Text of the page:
The county superintendents report thirty-five annual institutes hed within the two years covered by this report. This is far below the mark of good, earnest school work. Since this feature is now compulsory, fifty-eight institutes ought to have been held in the beveral counties during the past two years. I have attended twentyAllt of these meetings in person, devoting the average time of two dla vs to each institute. In traveling to and from the several counties where these meetings were held, I have traveled seven thousand three hundred miles. If institutes were annually held in every county in the State, it is manifestly impracticable for the Superintendent of Public Instruction to attend all of them, unless he did sa at the expense of other official duties equally as important. Presented herewith is a scheme of interstate work prepared for the Us of county superintendents and others.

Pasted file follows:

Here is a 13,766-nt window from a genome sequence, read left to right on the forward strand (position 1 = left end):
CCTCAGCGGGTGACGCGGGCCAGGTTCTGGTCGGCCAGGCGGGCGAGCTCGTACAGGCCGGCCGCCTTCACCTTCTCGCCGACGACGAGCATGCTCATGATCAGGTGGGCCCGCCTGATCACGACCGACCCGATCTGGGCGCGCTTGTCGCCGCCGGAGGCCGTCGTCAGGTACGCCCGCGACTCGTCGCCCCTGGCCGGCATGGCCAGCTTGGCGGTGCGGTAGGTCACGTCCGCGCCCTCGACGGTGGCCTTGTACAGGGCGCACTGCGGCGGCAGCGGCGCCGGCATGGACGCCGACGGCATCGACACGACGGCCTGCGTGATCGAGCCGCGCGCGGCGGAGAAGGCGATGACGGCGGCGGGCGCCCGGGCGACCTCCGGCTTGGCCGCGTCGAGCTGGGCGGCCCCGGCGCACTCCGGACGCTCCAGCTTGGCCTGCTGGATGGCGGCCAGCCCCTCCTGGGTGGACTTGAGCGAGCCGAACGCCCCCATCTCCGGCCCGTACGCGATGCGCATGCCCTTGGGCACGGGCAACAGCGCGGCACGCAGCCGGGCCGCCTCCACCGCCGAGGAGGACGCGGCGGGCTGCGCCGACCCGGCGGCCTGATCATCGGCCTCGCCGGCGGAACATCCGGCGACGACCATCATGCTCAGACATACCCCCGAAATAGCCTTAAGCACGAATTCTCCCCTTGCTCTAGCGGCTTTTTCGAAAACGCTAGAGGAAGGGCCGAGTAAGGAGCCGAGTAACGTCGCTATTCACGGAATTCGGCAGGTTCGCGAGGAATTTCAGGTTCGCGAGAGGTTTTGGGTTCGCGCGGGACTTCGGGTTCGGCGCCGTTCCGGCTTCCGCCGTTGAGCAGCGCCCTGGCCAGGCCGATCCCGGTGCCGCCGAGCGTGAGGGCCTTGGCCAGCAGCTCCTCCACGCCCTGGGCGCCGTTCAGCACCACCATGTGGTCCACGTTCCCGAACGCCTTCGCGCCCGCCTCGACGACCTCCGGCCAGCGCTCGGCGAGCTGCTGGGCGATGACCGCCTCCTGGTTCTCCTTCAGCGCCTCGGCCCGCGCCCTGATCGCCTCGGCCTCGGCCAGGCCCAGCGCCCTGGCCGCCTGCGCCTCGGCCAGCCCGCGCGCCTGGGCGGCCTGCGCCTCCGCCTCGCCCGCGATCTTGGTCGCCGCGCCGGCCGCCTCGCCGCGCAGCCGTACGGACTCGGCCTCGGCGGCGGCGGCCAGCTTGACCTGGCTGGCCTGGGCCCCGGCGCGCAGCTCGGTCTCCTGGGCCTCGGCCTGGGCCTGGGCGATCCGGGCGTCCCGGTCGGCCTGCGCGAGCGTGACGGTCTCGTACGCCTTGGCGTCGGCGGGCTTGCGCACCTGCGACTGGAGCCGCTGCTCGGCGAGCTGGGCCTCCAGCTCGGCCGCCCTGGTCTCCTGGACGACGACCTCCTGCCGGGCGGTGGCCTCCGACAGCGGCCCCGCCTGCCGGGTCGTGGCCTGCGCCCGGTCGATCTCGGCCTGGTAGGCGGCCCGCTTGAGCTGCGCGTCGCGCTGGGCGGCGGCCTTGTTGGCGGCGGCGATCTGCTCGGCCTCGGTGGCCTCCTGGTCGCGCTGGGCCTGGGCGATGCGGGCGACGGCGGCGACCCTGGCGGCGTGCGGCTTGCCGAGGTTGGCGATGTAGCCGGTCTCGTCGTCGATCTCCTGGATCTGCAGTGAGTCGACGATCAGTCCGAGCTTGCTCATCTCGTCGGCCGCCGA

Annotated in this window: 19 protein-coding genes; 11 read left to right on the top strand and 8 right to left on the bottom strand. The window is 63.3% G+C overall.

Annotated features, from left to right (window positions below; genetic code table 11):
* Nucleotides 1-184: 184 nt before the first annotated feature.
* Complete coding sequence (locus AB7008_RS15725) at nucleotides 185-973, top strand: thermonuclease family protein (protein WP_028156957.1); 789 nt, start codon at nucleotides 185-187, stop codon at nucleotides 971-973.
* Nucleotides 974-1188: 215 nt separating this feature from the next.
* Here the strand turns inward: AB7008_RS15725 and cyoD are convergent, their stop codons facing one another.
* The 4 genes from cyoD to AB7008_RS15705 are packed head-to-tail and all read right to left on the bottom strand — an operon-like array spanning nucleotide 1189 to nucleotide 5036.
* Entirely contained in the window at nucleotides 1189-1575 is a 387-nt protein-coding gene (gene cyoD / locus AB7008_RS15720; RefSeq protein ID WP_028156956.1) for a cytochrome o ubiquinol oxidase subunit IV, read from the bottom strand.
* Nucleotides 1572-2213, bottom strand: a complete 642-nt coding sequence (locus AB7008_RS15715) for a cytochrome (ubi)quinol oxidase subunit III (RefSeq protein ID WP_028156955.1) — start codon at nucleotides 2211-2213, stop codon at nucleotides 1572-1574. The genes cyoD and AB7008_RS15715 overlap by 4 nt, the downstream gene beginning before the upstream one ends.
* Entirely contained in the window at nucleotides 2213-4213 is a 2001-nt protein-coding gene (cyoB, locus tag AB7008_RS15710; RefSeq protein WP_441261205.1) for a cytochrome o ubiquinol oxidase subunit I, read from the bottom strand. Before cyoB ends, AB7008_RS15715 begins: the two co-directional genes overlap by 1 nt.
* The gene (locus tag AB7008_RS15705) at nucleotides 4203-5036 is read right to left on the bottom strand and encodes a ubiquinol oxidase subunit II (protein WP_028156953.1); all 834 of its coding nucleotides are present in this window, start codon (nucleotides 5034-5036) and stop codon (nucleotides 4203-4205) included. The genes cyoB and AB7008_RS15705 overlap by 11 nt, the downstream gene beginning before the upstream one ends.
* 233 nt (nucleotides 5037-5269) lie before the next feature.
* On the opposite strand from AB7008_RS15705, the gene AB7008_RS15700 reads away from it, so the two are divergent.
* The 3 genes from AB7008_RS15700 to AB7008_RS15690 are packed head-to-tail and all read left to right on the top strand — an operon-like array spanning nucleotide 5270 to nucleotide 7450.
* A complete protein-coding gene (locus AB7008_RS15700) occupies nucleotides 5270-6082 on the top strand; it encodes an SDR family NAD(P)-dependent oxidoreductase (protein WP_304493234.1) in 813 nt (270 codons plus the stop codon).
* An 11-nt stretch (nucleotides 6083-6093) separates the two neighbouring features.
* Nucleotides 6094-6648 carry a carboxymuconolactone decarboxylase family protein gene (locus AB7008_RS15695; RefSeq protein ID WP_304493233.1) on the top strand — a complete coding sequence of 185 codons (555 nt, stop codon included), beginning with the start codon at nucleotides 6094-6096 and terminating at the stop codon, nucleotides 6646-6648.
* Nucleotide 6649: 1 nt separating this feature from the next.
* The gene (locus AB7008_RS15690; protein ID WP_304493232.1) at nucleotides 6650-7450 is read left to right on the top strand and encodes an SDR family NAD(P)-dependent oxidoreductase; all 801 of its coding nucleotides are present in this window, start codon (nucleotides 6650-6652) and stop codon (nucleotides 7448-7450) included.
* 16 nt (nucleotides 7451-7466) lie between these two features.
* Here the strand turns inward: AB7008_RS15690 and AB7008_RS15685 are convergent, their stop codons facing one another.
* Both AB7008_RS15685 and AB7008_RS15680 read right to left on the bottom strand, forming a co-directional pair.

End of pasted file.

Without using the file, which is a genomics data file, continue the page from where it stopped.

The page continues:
1: is expected that the next series of annual reports from county superintendents will show that the law, in this particular, has been fully observed in each and every county in the State.
SUGGESTIONS FOR THE USE OF SUPERINTENDEN
AND INSTITUTE CONDUCTORS.
DAILY PROGRAMME OF A NORMAL INSTITUTE FOR SIX DA
General Discussion by the entire Institute, 9 to 10 o'clock.
General Discussion by the Institute, 1 to 2 o'clock.
Evening exercises may consist of Lectures and General Discussions,
Note.—The above programme is merely suggestive of the work that may be accomplis within the time specitied, by an active conductor and assistant instructors who give strict al tion to economy in time and methods of work. The programme itself may be readily revise meet the wants of the several districts and counties.